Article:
Shakespeare’s hamlet: Philosophical perspectives

Tzachi Zamir*

*Corresponding author for this work

Research output: Book/ReportBookpeer-review

Abstract

Hamlet has long been recognized as concerned with fundamental philosophical issues about identity, responsibility, intimacy, mourning, and agency. How is the play’s address to these issues structured by its distinctively powerful literary-dramatic form and language? What might philosophy have to learn from its mode of address? Is such learning affected by Hamlet being not merely literature, but literature designed to be embodied and voiced on a stage? And what light, in turn, might attention to philosophical themes cast on the play’s development and interest, in other words, does literary criticism gain or lose when tempted to employ literary works as gateways enabling abstract reflection? This book brings together a team of leading literary scholars and philosophers who were invited to probe philosophical dimensions of Shakespeare’s Hamlet. Authors diverge in what they focus on: what is shown by Hamlet’s words, what is shown by Hamlet (despite his words), what is shown by Hamlet, what is shown by Hamlet’s interpreters. “Philosophy in literature” does not, accordingly, possess a consistent meaning throughout this volume. Some essays inquire into Hamlet’s own insights. Others assess the significance of philosophy’s literary-dramatic framing by this play. Still others trace the philosophically relevant underpinnings exposed by historical transformations in Hamlet’s reception. Subjectivity, knowledge, sex, grief, self-theatricalization-these are but some of the topics examined in overlapping ways in the emerging symposium.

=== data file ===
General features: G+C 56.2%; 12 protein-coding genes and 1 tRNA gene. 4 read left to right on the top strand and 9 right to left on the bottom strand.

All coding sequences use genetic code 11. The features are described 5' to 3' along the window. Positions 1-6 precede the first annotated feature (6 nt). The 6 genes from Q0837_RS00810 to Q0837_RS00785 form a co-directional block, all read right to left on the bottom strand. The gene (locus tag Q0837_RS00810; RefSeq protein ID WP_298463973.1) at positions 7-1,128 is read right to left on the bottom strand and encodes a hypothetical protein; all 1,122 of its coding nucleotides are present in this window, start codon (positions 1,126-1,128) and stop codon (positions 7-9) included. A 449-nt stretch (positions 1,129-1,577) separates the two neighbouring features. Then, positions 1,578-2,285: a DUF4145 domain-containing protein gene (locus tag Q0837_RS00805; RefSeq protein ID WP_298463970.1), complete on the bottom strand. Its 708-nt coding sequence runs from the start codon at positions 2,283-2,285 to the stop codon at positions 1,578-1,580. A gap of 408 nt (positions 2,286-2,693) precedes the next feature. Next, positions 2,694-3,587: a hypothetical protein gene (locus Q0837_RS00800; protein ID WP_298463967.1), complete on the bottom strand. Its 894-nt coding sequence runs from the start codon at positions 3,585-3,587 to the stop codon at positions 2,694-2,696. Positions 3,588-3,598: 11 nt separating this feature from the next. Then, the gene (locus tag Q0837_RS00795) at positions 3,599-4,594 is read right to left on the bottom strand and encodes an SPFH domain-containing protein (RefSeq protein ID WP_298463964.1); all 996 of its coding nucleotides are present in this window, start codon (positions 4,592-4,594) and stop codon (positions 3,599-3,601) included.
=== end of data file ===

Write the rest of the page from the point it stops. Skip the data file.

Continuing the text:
Original languageAmerican English
PublisherOxford University Press
Number of pages278
ISBN (Electronic)9780190698515
ISBN (Print)9780190698522
DOIs
StatePublished - 1 Jan 2017

Bibliographical note

Publisher Copyright:
© Oxford University Press 2018. All rights reserved.

Keywords

  • Authenticity
  • Grief
  • Hamlet
  • Knowledge
  • Literature
  • Love
  • Philosophy
  • Self
  • Shakespeare
  • Temporality

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